COVID-19 Boosted Direct Mail Engagement in 2020

Not too long ago, it was fashionable to predict the imminent demise of the direct mail channel. This old-school channel, it was thought, was succumbing to the inevitable rise of digital media as surely as the horse and buggy was supplanted by the automobile a century ago.

Then COVID-19 came along. As COVID-19 lockdowns spread across the world, confining millions to their homes, the daily arrival of a postal mail carrier became a special, heralded event. As noted by a recent report by Britain’s Royal Mail, “during the first lockdown, people liked to find some kind of routine. Getting dressed for work (at least from the waist up), maintaining regular meal times and taking time to exercise have all helped people keep hold of reality. Mail is part of this routine. People have their own rituals about processing their post, but our research has highlighted the widespread appreciation for the rhythm of the postie’s arrival and the reassuring thump of the mail onto the floor.”

This newfound appreciation appears to have translated directly to improved engagement rates. According to the Royal Mail’s study, 88 percent of survey respondents either paid the same or more attention to mail during the lockdowns. Nearly half (44 percent) “said they looked forward to receiving mail during lockdown, with 2 in 5 also expressing that the period reaffirmed the importance of mail.” Furthermore, the number of people who went online as a result of reading a direct mail piece increased by 70 percent on a year-over-year basis.

In the United States, the importance of postal mail as a communication channel was underscored by the rise of mail-in ballots for the 2020 presidential election. According to Pew Research, 46 percent of surveyed voters reported that they’d voted by mail. Of these voters, 39 percent stated that they’d never used mail-in ballots before. Attention to postal mail also increased due to postal mail being used to distribute stimulus payments to many Americans.

Lower commercial mail volume: less clutter

Just as the postal mail channel became a key method for transmitting votes, along with official communications from government authorities, many U.S. marketers, concerned about the economic damage wrought by COVID, began pulling back on their direct mail campaigns. According to the United States Postal Service, in 2020, “Marketing Mail revenue declined by $246 million, or 5.6 percent, on a volume decline of 788 million pieces, or 3.9 percent.”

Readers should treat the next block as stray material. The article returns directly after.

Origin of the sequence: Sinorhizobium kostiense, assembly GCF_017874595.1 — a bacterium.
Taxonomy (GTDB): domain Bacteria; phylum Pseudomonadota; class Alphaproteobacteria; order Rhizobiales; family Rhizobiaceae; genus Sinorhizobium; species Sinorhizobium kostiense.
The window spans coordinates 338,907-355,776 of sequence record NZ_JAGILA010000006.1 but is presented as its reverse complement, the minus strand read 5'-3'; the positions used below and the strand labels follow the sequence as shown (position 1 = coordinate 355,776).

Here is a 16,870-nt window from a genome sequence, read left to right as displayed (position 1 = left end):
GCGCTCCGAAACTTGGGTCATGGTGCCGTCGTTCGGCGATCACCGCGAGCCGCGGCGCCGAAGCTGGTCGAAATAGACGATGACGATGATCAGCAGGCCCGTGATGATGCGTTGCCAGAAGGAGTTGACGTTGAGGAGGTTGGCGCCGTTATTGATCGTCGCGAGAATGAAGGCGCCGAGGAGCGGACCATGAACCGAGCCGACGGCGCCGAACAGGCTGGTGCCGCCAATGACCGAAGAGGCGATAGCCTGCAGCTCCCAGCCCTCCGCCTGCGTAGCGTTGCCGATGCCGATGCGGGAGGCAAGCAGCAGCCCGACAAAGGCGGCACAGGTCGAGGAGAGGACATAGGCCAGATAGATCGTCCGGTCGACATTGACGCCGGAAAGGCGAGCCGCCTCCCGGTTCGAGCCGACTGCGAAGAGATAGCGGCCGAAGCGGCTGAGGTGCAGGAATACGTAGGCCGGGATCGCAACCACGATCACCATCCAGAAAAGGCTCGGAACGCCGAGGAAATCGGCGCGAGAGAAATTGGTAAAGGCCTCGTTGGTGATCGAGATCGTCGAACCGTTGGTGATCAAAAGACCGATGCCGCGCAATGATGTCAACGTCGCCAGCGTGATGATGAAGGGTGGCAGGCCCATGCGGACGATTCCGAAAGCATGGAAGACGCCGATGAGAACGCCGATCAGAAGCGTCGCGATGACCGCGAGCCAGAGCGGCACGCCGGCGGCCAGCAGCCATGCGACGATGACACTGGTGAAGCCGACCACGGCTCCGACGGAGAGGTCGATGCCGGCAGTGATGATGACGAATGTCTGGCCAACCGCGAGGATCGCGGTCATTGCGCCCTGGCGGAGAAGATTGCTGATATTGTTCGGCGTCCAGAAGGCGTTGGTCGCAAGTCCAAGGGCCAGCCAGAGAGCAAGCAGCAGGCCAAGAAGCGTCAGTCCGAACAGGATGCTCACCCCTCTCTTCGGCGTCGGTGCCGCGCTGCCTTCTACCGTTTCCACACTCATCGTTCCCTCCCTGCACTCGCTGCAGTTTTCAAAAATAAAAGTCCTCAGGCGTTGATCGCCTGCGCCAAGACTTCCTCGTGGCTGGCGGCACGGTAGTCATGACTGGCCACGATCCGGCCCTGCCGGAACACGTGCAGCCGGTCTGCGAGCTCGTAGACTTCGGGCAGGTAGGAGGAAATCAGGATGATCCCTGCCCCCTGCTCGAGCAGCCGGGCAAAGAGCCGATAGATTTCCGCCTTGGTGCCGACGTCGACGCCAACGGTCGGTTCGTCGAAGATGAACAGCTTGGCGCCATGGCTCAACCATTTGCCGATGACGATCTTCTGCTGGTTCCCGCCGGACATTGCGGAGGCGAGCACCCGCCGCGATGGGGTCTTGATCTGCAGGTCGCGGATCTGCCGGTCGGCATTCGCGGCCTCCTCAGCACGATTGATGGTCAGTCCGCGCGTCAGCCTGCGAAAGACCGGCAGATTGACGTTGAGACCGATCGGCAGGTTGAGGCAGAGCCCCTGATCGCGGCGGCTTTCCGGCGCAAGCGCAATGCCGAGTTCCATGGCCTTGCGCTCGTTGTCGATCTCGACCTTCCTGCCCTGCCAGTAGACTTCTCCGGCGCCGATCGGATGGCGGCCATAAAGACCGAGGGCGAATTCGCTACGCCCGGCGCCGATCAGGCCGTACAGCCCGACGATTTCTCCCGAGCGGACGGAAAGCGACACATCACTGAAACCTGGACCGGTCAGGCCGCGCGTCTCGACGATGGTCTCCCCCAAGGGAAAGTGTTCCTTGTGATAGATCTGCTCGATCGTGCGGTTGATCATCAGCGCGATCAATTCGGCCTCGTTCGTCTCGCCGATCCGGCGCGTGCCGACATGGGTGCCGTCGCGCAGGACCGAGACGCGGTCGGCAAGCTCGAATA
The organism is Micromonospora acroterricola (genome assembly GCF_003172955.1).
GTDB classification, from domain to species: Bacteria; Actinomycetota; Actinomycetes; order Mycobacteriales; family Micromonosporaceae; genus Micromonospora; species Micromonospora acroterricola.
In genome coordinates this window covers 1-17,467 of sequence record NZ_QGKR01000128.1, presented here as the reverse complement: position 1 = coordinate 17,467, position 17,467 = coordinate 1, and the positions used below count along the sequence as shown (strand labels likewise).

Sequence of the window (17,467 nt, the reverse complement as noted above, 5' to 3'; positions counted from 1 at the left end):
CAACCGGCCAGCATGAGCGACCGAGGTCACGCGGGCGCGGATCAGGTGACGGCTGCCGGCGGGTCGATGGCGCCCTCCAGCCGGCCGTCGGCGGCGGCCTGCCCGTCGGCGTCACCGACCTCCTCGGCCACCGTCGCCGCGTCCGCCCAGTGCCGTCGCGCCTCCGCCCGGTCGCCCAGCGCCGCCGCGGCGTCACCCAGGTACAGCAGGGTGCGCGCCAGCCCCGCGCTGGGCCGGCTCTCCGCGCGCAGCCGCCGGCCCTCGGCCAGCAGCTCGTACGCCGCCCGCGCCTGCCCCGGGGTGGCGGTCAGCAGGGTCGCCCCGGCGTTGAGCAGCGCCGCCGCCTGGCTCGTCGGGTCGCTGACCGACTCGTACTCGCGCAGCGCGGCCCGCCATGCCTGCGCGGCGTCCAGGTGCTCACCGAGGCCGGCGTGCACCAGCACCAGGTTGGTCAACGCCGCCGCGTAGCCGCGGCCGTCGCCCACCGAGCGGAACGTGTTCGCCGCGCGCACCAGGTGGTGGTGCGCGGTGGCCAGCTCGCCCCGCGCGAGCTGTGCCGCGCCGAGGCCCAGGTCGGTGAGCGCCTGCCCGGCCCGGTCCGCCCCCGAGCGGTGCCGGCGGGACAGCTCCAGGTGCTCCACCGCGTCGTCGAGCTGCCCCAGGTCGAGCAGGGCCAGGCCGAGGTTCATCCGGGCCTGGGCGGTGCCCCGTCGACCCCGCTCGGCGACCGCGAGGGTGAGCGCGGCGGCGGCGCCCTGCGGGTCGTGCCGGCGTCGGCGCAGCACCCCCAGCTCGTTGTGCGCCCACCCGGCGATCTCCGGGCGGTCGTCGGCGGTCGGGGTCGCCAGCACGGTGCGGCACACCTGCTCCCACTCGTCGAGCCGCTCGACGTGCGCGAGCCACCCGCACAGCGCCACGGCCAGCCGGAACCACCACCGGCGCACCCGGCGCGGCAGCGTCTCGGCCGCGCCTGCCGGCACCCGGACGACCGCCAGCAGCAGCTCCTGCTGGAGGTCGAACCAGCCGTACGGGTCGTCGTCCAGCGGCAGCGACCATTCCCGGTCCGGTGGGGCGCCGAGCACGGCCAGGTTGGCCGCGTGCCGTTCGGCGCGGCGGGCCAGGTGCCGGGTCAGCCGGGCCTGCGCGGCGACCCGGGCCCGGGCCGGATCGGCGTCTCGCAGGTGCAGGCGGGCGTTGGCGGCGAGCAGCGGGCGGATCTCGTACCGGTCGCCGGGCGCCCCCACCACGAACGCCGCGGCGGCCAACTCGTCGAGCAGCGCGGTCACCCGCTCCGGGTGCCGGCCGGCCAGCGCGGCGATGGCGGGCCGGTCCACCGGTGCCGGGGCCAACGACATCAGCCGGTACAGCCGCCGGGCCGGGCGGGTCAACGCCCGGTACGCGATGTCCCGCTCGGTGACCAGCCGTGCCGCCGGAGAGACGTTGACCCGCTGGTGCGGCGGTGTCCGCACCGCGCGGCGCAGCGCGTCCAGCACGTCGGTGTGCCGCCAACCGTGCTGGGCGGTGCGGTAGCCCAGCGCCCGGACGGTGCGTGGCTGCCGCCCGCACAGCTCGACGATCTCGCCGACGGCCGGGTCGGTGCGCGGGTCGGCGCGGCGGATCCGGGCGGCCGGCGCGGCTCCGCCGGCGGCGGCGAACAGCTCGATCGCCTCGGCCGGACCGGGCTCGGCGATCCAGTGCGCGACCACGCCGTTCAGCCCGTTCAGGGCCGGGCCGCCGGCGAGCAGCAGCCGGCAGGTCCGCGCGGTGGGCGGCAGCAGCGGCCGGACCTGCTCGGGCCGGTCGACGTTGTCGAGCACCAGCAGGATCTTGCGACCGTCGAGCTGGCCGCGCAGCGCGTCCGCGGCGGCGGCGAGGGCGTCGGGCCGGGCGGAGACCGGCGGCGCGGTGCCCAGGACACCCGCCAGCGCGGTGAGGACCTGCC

The consequence of the decline in commercial mail volume was that marketers who did manage to continue their direct mail campaigns through the pandemic benefited from reduced clutter in the channel. With less competition to contend with, their mail pieces had a better chance of catching recipients’ attention and being acted upon (often in the online channel).

Clorox VP: Direct mail making “a huge comeback”

Didit’s Kevin Lee recently interviewed Clorox Vice President of Direct-to-Consumer Jackson Jeyanayagam, who praised direct mail’s performance in the past year. “I think that direct mail is making a huge comeback,” said Mr. Jeyanayagam. “It has for the past few years with programmatic direct mail, where you can pinpoint physical addresses with IP addresses; I think that’s a massive opportunity, especially as more people are at home… Your mail used to be filled with junk mail; today I read my mail once a week but I read everything, because I get less and it really cuts through. Now, guess where my junk mail is? In my email (inbox)!”

An underutilized marketing channel

Direct mail — especially when it’s personalized, backed up with leading-edge technology that provides tracking, and is tightly integrated into the marketing mix — has a bright future. One especially interesting data point pertains to millennials and direct mail. These “digital first” people perceive direct mail (especially when it’s appropriately personalized) very favorably, perhaps because they’ve received very few mail pieces in their lifetimes.

While direct mail’s strengths – especially during 2020’s COVID lockdowns – are clearly self-evident, many marketers continue to miss out on the direct mail opportunity. Only about half of marketers are using it as a primary channel, and many don’t use personalization or automation to its full potential.

At Didit, we’re bullish on direct mail. Our direct mail resources include full creative, production, personalization, and post-delivery capabilities to deliver optimal results for you and/or your clients. If you’d like to know more, please get in touch with us.

You can view the relevant part of the interview with Clorox’s Jackson Jeyanayagam, at the link below:

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